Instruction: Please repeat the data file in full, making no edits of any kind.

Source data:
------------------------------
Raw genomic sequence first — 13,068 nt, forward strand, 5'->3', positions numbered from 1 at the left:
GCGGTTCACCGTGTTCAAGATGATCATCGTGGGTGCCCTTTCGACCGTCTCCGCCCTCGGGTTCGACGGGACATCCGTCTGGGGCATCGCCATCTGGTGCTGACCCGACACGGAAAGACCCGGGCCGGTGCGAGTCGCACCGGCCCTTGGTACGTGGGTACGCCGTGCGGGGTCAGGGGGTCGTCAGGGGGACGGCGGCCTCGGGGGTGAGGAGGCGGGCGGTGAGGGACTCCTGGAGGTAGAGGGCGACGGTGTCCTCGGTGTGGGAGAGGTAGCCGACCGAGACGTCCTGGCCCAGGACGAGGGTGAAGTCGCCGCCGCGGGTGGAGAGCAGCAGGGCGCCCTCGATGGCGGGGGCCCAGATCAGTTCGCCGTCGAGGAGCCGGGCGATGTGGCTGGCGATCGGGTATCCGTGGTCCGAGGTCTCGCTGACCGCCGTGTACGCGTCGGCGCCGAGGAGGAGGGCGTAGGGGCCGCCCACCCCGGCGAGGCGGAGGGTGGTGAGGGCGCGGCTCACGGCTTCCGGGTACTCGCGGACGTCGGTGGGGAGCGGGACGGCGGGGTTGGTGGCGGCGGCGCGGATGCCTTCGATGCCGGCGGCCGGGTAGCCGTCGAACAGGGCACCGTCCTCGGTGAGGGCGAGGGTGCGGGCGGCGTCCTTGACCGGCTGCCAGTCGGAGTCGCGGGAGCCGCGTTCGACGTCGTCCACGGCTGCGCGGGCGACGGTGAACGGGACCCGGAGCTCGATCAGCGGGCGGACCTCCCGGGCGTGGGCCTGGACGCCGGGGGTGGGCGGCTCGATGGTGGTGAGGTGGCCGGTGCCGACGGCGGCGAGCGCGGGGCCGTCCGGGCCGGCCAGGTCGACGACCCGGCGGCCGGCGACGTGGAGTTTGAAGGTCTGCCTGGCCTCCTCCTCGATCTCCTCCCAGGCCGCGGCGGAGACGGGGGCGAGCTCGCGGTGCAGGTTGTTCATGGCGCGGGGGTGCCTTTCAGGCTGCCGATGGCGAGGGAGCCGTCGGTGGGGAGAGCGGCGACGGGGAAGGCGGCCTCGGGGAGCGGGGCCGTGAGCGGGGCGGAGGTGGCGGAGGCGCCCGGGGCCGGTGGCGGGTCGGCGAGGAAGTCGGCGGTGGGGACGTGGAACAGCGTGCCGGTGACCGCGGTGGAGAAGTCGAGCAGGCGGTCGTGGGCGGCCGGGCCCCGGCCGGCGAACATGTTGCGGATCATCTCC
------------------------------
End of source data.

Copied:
Raw genomic sequence first — 13,068 nt, forward strand, 5'->3', positions numbered from 1 at the left:
GCGGTTCACCGTGTTCAAGATGATCATCGTGGGTGCCCTTTCGACCGTCTCCGCCCTCGGGTTCGACGGGACATCCGTCTGGGGCATCGCCATCTGGTGCTGACCCGACACGGAAAGACCCGGGCCGGTGCGAGTCGCACCGGCCCTTGGTACGTGGGTACGCCGTGCGGGGTCAGGGGGTCGTCAGGGGGACGGCGGCCTCGGGGGTGAGGAGGCGGGCGGTGAGGGACTCCTGGAGGTAGAGGGCGACGGTGTCCTCGGTGTGGGAGAGGTAGCCGACCGAGACGTCCTGGCCCAGGACGAGGGTGAAGTCGCCGCCGCGGGTGGAGAGCAGCAGGGCGCCCTCGATGGCGGGGGCCCAGATCAGTTCGCCGTCGAGGAGCCGGGCGATGTGGCTGGCGATCGGGTATCCGTGGTCCGAGGTCTCGCTGACCGCCGTGTACGCGTCGGCGCCGAGGAGGAGGGCGTAGGGGCCGCCCACCCCGGCGAGGCGGAGGGTGGTGAGGGCGCGGCTCACGGCTTCCGGGTACTCGCGGACGTCGGTGGGGAGCGGGACGGCGGGGTTGGTGGCGGCGGCGCGGATGCCTTCGATGCCGGCGGCCGGGTAGCCGTCGAACAGGGCACCGTCCTCGGTGAGGGCGAGGGTGCGGGCGGCGTCCTTGACCGGCTGCCAGTCGGAGTCGCGGGAGCCGCGTTCGACGTCGTCCACGGCTGCGCGGGCGACGGTGAACGGGACCCGGAGCTCGATCAGCGGGCGGACCTCCCGGGCGTGGGCCTGGACGCCGGGGGTGGGCGGCTCGATGGTGGTGAGGTGGCCGGTGCCGACGGCGGCGAGCGCGGGGCCGTCCGGGCCGGCCAGGTCGACGACCCGGCGGCCGGCGACGTGGAGTTTGAAGGTCTGCCTGGCCTCCTCCTCGATCTCCTCCCAGGCCGCGGCGGAGACGGGGGCGAGCTCGCGGTGCAGGTTGTTCATGGCGCGGGGGTGCCTTTCAGGCTGCCGATGGCGAGGGAGCCGTCGGTGGGGAGAGCGGCGACGGGGAAGGCGGCCTCGGGGAGCGGGGCCGTGAGCGGGGCGGAGGTGGCGGAGGCGCCCGGGGCCGGTGGCGGGTCGGCGAGGAAGTCGGCGGTGGGGACGTGGAACAGCGTGCCGGTGACCGCGGTGGAGAAGTCGAGCAGGCGGTCGTGGGCGGCCGGGCCCCGGCCGGCGAACATGTTGCGGATCATCTCC